Vance takes a moment to sing the praises of his sister Lindsay, who served as his protector when Bev’s life was chaotic and dangerous. Indeed, he admits that he always saw Lindsay as “more adult than child,” a perception that started to become even clearer when, as a late teenager, she had an opportunity to follow her dreams of being a model. Hoping to catch a break and kickstart her career, she convinced her mother and Mamaw to drive her to a local hotel, where an agency was holding auditions. When they got there, they asked if J.D. would like to be considered, too, an offer he happily accepted. By day’s end, they were told that they had advanced to the next round, which would be held in New York City. They were giddy with excitement on the ride home until Bev expressed concerns about being able to pay for the opportunity. This led to a heated fight in which Bev slapped and punched the kids while driving, until Mamaw threatened to shoot her in the face if she didn’t calm down.
The fact that Lindsay and J.D. couldn’t go to New York to pursue the possibility of being models demonstrates the limitations that were placed upon their lives due to their family’s economic standing. Furthermore, Bev’s violent reaction is in keeping with Vance’s description of the hillbilly tendency to settle conflicts using violence. Ironically, she only stops hitting her children when her mother threatens to shoot her in the face. In this way, Mamaw condemns using violence while simultaneously promoting the effectiveness of physical threats when it comes to conflict resolution.
When they got home from the modeling audition, Vance spoke to Mamaw in private, asking, “Mamaw, does God love us?” To his surprise, his grandmother hugged him and started crying. She was a very religious person, Vance says, though she didn’t go to church. Rather, she held tightly to Christian values while adhering to her own rules. Vance writes that by asking Mamaw this question, he was seeking for “reassuran[ance]” that his religion “could still make sense of the world [he] lived in.”
When Vance says that he sought reassurance from Mamaw that religion “could still make sense of the world” he lived in, he suggests that he yearned for some sort of stability, or something he could invest himself in that might help him conceptualize his otherwise hopeless circumstances. This impulse to search for stability in religion foreshadows his later interest in Christianity and his eventual belief that a church can give a young person a dependable community.
As time went on, Bev’s romantic partners continued to come in and out of Vance’s life, and it became clear that Bob Hamel had no intention of keeping up with his role as J.D.’s adoptive father. Sensing this, Bev encouraged her son to call Don Bowman one day, a suggestion that prompted J.D. and his biological father to slowly rekindle their relationship. Despite what he had been told, Vance learned that his father was a kind man. Mamaw and Bev had insisted that he was abusive, but Don denied this. He had also become religious, a devoted Christian who was very involved in church life. Contrary to Bev’s assertion that Don had willingly given J.D. up for adoption, Vance learned that his father had fought hard for custody until, seeing that it was taking a psychological toll on his son, he relented and let Bev have full custody.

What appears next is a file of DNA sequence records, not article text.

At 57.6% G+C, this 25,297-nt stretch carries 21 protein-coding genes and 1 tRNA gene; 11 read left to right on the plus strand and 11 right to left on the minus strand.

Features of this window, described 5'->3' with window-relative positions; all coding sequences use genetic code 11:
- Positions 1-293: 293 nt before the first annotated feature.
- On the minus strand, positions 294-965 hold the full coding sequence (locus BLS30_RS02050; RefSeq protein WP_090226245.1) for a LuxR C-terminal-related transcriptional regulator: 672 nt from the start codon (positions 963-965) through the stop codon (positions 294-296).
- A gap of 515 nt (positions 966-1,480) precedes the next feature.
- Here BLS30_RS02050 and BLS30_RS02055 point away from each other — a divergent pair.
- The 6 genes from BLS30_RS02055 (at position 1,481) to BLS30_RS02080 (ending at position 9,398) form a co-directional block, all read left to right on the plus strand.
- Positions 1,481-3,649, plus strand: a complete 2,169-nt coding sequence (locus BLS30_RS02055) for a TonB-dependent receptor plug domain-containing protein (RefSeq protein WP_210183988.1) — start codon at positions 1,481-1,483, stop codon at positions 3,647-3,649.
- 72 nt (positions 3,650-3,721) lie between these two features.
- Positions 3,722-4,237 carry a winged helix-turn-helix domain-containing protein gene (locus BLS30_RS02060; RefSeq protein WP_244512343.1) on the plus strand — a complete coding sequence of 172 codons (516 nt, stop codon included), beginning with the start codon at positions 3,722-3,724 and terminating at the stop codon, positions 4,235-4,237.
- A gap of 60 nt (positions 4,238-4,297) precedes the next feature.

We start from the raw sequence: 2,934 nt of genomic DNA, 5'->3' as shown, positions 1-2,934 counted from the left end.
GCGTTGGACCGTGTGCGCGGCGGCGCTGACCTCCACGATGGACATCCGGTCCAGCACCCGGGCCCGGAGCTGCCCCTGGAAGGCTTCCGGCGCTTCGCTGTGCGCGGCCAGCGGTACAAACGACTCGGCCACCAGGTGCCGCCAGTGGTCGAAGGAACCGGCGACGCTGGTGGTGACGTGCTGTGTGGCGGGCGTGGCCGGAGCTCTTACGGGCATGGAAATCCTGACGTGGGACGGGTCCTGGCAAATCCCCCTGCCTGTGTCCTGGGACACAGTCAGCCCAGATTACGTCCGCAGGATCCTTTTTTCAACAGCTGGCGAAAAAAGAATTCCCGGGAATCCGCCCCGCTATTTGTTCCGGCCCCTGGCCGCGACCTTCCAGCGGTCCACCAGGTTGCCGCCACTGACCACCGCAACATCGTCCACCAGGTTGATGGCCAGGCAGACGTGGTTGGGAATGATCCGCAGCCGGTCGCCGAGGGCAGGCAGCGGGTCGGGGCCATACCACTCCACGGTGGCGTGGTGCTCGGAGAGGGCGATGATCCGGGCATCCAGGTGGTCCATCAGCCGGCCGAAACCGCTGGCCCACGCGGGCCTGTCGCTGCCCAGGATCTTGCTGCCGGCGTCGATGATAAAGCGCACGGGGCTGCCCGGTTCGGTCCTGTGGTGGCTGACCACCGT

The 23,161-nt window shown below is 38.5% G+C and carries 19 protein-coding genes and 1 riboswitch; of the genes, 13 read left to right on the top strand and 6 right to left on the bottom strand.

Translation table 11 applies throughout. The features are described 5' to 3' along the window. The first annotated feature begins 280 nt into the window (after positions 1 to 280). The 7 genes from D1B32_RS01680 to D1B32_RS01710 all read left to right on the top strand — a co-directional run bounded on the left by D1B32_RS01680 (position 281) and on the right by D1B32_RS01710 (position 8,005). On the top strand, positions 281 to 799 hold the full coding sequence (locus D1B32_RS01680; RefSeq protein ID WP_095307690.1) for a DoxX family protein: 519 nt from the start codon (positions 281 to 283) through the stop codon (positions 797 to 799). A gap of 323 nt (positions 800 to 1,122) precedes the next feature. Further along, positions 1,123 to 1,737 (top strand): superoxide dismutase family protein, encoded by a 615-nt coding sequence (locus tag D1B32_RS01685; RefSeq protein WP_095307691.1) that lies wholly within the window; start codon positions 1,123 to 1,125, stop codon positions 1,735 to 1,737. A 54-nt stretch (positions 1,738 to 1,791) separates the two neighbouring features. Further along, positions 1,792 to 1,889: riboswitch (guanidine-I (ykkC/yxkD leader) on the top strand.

Vance’s biological father played an important role in his life, largely because his absence was perhaps the first indication to J.D. that he could not depend upon his immediate family to support him. That Mamaw eagerly propagated an unfavorable narrative about Don once again shows her loyalty, for she most likely told Vance that Don was a bad man in order to take Bev’s side of the conflict.
Vance started visiting Don, impressed by the stable life he led. It became clear to him that his father’s church provided a wonderful support system; “When someone needed a job, church friends could either provide one or make introductions. When Dad faced financial troubles, his church banded together and purchased a used car for the family. In the broken world I saw around me—and for the people struggling in that world—religion offered tangible assistance to keep the faithful on track.” J.D. gravitated toward this church himself, happy to be involved in such a community even though it meant renouncing Led Zeppelin, Black Sabbath, gay people, and secular fantasy books. In retrospect, Vance recognizes the intensity of this particular religious following, but at the time he didn’t realize that these views “were sowing the seeds for an outright rejection of the Christian faith.”
Don Bowman’s church finally provided Vance with the stability and community he yearned for. Earlier, when he asked Mamaw if God loved their family, he was trying to determine if religion could “make sense of the world” he lived in. Unfortunately, Mamaw didn’t go to church, and so her religiosity lent no real stability to Vance’s life. When he witnessed his father’s church community, though, he suddenly saw that religion could indeed provide support for people struggling to survive in a “broken world.” By writing about the church’s willingness to help its members buy cars or secure a job, Vance proposes religion as a possible means of attaining upward mobility.